BY MARK KEAST

Is luxury embarrassing? Should you feel self-conscious stepping out of a $150,000 Maserati SUV, wearing a $15,000 IWC watch and an expensive custom-fit suit? Debate that amongst yourselves.

Luxury can certainly be tacky, though, if it’s in the wrong hands.

Ever see the interview with Donald Trump in his New York penthouse apartment, before he was elected president? That was an hour-long display of naked opulence for the sake of brazen showmanship, shallow and soulless – solid gold gems, flashy trinkets, accents and gilded candlesticks, Louis XIV-inspired desks, Roman empire-like floor-to-ceiling marble columns, crystal chandeliers and detailed ceiling murals of Greek gods.

Trump and co. has helped manage to make being wealthy and the pursuit of wealth a tawdry and tacky thing. The economy in the U.S. might be humming along, the stock market is red hot, as Trump, Republicans and Fox News hosts like to trumpet, but so is class consciousness and a growing divide between those who have it and those who just have debt. People wrinkle their noses at conspicuous consumption like it’s a bad odour. The ethics surrounding luxury is another layer to all this – environmentalism and labour practises in certain countries are big discussion points and millionaires and people with wealth north of that are well aware of it. If you have got it, better not flaunt it. U.S. Congresswoman Alexandria Ocasio-Cortez and some of her supporters, discussing rich and poor classes, are even tossing around the word “fascism”. Or what about the secret life of luxury led by Trump’s former campaign manager Paul Manafort, who is now in jail, detailed here.

A Journal of Consumer Research study published in September calls it the “imposter syndrome” when talking about luxury consumption. Basically, wearing something that’s expensive doesn’t make you feel more confident. It does the opposite. It makes you feel inauthentic. It’s privilege that is undeserved. Wear that watch or piece of jewellery but be subtle about it.

The extensive study was conducted in part by talking to people (annual incomes over $100,000) in places like Martha’s Vineyard, New York’s Upper East Side, the Metropolitan Opera, and a luxury shopping centre. Another conclusion from the study was that these feelings of inauthenticity were less common in consumers with, “high levels of chronic psychological entitlement.

We’ll go the other way and say the pursuit of wealth is a good thing. More and more people are operating on their own islands, in their own pods, which makes this generation’s competitive world a unique one. Perception is everything. Look successful and you will feel successful, and people will notice. Put yourself in an ideal space, around people and things you aspire to. And if you have the means, don’t pull down your mindset by wearing things that are less than what you have aspired to. Don’t be wary of it.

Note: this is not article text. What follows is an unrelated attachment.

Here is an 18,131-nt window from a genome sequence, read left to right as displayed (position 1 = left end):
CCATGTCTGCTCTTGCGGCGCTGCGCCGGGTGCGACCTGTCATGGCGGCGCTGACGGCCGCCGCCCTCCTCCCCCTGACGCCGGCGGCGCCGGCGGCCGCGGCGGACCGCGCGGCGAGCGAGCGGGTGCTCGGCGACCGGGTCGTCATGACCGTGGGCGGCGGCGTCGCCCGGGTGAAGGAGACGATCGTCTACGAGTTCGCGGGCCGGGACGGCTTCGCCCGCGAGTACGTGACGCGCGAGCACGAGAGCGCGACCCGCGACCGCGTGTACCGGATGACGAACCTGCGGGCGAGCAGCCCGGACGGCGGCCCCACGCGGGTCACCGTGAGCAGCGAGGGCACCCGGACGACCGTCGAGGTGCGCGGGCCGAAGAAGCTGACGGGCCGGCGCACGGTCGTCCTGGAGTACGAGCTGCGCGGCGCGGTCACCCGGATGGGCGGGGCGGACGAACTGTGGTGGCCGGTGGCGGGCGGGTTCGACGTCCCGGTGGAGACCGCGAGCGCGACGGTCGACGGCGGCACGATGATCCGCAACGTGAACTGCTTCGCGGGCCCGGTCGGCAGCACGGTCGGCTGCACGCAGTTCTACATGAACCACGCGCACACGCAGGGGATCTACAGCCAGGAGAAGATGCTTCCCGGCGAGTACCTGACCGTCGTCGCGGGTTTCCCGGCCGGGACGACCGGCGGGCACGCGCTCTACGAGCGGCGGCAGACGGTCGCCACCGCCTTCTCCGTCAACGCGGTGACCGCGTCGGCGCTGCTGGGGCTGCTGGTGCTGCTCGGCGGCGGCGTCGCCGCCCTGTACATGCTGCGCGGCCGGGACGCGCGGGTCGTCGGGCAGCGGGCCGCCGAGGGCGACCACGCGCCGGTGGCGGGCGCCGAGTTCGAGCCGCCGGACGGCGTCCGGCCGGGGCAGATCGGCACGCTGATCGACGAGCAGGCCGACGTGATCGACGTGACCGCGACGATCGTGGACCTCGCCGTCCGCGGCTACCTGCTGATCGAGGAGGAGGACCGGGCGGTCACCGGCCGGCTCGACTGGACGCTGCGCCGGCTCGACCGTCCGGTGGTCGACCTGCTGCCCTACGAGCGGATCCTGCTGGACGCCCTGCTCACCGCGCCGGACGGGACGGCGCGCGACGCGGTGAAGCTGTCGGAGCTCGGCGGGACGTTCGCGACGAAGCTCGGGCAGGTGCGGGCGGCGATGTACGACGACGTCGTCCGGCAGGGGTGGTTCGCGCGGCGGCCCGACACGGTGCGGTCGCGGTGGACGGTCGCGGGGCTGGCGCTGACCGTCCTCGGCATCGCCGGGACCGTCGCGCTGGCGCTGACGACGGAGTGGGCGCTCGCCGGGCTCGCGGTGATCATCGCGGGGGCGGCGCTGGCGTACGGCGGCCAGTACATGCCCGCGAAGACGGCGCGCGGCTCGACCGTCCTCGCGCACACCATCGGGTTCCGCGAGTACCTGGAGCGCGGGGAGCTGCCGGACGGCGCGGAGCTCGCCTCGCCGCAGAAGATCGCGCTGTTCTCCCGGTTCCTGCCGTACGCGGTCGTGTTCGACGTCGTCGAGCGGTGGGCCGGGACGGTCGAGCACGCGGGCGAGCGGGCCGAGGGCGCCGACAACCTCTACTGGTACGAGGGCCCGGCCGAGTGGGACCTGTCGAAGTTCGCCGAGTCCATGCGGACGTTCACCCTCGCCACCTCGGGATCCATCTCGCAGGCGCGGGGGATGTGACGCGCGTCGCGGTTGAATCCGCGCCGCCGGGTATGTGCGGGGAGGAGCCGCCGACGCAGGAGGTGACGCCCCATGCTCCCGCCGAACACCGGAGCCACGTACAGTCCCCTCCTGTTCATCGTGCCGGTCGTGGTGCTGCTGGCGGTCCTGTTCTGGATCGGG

There is no better feeling of empowerment than getting out of a BMW or Maserati. As our friend, Toronto image consultant Hussein Dalla, says, “Wearing a suit gives you a presence and strength. It makes people do a double-take when you walk into a room.” Knar Jewellery co-owner Jeff Buzbuzian talks about the originality, innovation, enduring beauty, durability – true luxury in the jewellery he sells. Haigo Derian from L’Oro Jewellery talks to us about the relentless pursuit for mechanical perfection in IWC watches. Goodlife gym is perfectly fine but a membership at Equinox is a statement-maker and puts you in a more influential circle strategically.

Luxury isn’t trendy. Luxury is subjective. It can be anything you define it to be. My wife carries her Coach handbag on occasion not to make a statement but because it makes her feel good and she wants a luxury moment.

“It’s about a lifestyle, not price point,”  luxury lifestyle expert Tobi Tobin told us earlier this year, talking about her definition of luxury. “It’s about making choices that bring you happiness and joy. I can remember when I didn’t have any money, and I was struggling. I was getting the brand going, but every week, I would go to the grocery store and buy white roses, no matter what. I would spend that $10 because they brought me so much joy. They were by my bed. It made me feel so luxurious. It made me feel rich. It’s about doing the small things – being in the moment, being conscious, of luxury. Luxury to me is walking on the beach with my dog, sleeping in the best sheets, a great cup of coffee.”

Those who embrace luxury do it because of the way it makes them feel. There is no shame in admitting that.